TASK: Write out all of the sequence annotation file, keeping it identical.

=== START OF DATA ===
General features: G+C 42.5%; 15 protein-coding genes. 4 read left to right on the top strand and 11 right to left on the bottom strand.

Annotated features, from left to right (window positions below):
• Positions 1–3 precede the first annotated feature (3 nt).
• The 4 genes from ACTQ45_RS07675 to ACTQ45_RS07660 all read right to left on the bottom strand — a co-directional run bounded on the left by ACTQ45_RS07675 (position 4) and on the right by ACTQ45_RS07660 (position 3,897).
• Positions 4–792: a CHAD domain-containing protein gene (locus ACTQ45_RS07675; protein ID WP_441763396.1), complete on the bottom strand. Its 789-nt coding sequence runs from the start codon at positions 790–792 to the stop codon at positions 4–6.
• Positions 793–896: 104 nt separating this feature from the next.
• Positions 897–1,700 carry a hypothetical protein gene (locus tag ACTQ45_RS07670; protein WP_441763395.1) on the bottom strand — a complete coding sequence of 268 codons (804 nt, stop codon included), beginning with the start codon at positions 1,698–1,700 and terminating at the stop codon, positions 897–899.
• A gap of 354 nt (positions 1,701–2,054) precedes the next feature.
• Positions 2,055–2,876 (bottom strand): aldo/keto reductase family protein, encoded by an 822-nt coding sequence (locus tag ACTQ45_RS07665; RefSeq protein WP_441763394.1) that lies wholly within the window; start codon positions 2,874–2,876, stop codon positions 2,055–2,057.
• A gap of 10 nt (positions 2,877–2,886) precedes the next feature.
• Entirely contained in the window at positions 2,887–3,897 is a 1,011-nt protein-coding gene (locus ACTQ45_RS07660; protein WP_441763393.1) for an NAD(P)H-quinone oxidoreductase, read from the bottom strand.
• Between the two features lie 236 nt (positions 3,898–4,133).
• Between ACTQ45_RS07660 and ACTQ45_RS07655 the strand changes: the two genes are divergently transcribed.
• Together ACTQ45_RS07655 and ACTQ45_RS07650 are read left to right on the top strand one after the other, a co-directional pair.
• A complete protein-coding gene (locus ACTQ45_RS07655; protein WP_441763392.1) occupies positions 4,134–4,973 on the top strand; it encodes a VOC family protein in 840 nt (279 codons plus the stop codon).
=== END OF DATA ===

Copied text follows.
General features: G+C 42.5%; 15 protein-coding genes. 4 read left to right on the top strand and 11 right to left on the bottom strand.

Annotated features, from left to right (window positions below):
• Positions 1–3 precede the first annotated feature (3 nt).
• The 4 genes from ACTQ45_RS07675 to ACTQ45_RS07660 all read right to left on the bottom strand — a co-directional run bounded on the left by ACTQ45_RS07675 (position 4) and on the right by ACTQ45_RS07660 (position 3,897).
• Positions 4–792: a CHAD domain-containing protein gene (locus ACTQ45_RS07675; protein ID WP_441763396.1), complete on the bottom strand. Its 789-nt coding sequence runs from the start codon at positions 790–792 to the stop codon at positions 4–6.
• Positions 793–896: 104 nt separating this feature from the next.
• Positions 897–1,700 carry a hypothetical protein gene (locus tag ACTQ45_RS07670; protein WP_441763395.1) on the bottom strand — a complete coding sequence of 268 codons (804 nt, stop codon included), beginning with the start codon at positions 1,698–1,700 and terminating at the stop codon, positions 897–899.
• A gap of 354 nt (positions 1,701–2,054) precedes the next feature.
• Positions 2,055–2,876 (bottom strand): aldo/keto reductase family protein, encoded by an 822-nt coding sequence (locus tag ACTQ45_RS07665; RefSeq protein WP_441763394.1) that lies wholly within the window; start codon positions 2,874–2,876, stop codon positions 2,055–2,057.
• A gap of 10 nt (positions 2,877–2,886) precedes the next feature.
• Entirely contained in the window at positions 2,887–3,897 is a 1,011-nt protein-coding gene (locus ACTQ45_RS07660; protein WP_441763393.1) for an NAD(P)H-quinone oxidoreductase, read from the bottom strand.
• Between the two features lie 236 nt (positions 3,898–4,133).
• Between ACTQ45_RS07660 and ACTQ45_RS07655 the strand changes: the two genes are divergently transcribed.
• Together ACTQ45_RS07655 and ACTQ45_RS07650 are read left to right on the top strand one after the other, a co-directional pair.
• A complete protein-coding gene (locus ACTQ45_RS07655; protein WP_441763392.1) occupies positions 4,134–4,973 on the top strand; it encodes a VOC family protein in 840 nt (279 codons plus the stop codon).